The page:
- Any number of diseases affecting the eye(s) of animal
- It can be highly contagious (to humans as well) seen mostly in summer and fall.
- Inflammation of the cornea and conjunctiva
- Mycoplasma conjunctiva, M. agalactia, Chlamydia psittiaci and a host of bacteria have been incriminated as causative agents
- Side of face is wet due to discharge from eyes.
- The conjunctiva of eye is red and swollen, the cornea may develop a slight haze or entirely opaque.
- A few animals develop a corneal ulcer.
- The eye is painful and held partially to completely closed.
- Permanent blindness is possible.
- Direct contact between animals, dust from feed or flies and dust transporting infectious agent from animal to animal.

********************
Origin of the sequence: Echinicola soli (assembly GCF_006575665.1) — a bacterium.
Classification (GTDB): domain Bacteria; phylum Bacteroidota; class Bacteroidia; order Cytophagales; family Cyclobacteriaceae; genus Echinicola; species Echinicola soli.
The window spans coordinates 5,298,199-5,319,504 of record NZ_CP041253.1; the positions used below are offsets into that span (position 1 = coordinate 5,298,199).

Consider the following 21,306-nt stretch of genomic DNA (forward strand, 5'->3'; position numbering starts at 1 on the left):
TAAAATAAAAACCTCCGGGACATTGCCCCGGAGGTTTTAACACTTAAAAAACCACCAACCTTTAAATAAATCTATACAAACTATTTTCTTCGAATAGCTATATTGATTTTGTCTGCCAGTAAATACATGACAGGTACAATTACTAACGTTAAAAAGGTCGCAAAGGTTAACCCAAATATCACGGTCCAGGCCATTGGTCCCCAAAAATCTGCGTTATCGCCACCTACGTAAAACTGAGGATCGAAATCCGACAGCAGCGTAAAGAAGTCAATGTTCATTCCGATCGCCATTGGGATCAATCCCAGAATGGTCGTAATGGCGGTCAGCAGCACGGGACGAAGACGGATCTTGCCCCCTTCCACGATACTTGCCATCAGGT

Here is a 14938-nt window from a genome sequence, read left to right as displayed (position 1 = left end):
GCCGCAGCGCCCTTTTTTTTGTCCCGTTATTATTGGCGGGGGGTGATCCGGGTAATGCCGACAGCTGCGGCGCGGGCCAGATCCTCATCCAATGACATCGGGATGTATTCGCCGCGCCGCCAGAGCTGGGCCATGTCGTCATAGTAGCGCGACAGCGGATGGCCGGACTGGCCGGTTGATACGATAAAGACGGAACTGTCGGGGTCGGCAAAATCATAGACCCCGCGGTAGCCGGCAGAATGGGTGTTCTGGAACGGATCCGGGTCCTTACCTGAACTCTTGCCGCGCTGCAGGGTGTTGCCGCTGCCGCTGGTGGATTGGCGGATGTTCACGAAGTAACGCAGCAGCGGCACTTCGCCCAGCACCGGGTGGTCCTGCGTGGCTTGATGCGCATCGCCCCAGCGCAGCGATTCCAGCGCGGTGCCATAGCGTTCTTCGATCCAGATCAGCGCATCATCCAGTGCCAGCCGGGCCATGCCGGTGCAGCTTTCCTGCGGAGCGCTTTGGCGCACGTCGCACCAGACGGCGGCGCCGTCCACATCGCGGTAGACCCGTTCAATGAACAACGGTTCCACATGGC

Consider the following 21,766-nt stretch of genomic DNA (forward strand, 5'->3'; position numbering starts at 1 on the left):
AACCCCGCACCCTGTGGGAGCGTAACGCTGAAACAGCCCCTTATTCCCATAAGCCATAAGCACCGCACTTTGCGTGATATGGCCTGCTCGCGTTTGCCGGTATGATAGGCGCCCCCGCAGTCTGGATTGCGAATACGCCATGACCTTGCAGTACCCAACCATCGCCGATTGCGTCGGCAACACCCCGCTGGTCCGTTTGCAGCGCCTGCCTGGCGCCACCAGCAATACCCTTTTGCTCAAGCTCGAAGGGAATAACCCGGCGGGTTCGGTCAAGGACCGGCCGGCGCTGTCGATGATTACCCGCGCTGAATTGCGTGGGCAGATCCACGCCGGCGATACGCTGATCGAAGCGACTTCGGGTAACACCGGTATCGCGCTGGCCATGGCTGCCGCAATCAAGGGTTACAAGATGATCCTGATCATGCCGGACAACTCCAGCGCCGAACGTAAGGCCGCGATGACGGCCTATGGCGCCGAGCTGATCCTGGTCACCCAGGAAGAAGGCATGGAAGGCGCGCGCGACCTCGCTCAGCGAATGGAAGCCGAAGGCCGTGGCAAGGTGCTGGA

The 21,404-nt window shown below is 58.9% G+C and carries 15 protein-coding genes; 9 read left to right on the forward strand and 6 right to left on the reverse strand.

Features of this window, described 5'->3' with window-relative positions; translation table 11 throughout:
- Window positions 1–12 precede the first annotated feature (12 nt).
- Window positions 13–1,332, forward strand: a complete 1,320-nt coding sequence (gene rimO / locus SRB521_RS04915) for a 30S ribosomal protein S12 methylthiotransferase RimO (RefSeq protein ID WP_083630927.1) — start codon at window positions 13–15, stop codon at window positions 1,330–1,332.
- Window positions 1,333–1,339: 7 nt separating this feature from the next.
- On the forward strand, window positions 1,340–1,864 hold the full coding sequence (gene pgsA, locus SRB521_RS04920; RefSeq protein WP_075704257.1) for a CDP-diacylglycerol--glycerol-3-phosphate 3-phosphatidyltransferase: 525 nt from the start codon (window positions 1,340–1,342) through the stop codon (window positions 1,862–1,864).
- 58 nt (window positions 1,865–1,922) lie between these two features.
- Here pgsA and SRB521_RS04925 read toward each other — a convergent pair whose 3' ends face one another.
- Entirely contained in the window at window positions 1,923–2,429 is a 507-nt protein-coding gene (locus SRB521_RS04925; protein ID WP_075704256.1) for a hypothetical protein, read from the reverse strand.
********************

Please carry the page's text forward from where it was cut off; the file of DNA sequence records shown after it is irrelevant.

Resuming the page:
- Separate animal from herd especially if it is infectious
- Antibiotics – injectable, powder or ointment (Oxytetracycline, Tylosin), conjunctival flap, topical anesthetics, remove animal from sunlight, remove or cut down dust and flies.
- Mildly affected goats can recover w/o treatment within 10-14 days
- Separate infected animals.
- Isolate new animals, control dust and fly population, access to shade
- Faerber, C.W., McNeal, L., Harding, R.L., Hill, K.L., Merriam, J. and Durrant, S.M., 2009.Small Ruminant Production Medicine and Management (Sheep and Goats). Animal Health Publications, Brigham City, UT.
- Small Ruminant Info Sheet by Susan Schoenian on 21-Dec-2009. University of Maryland Extension.
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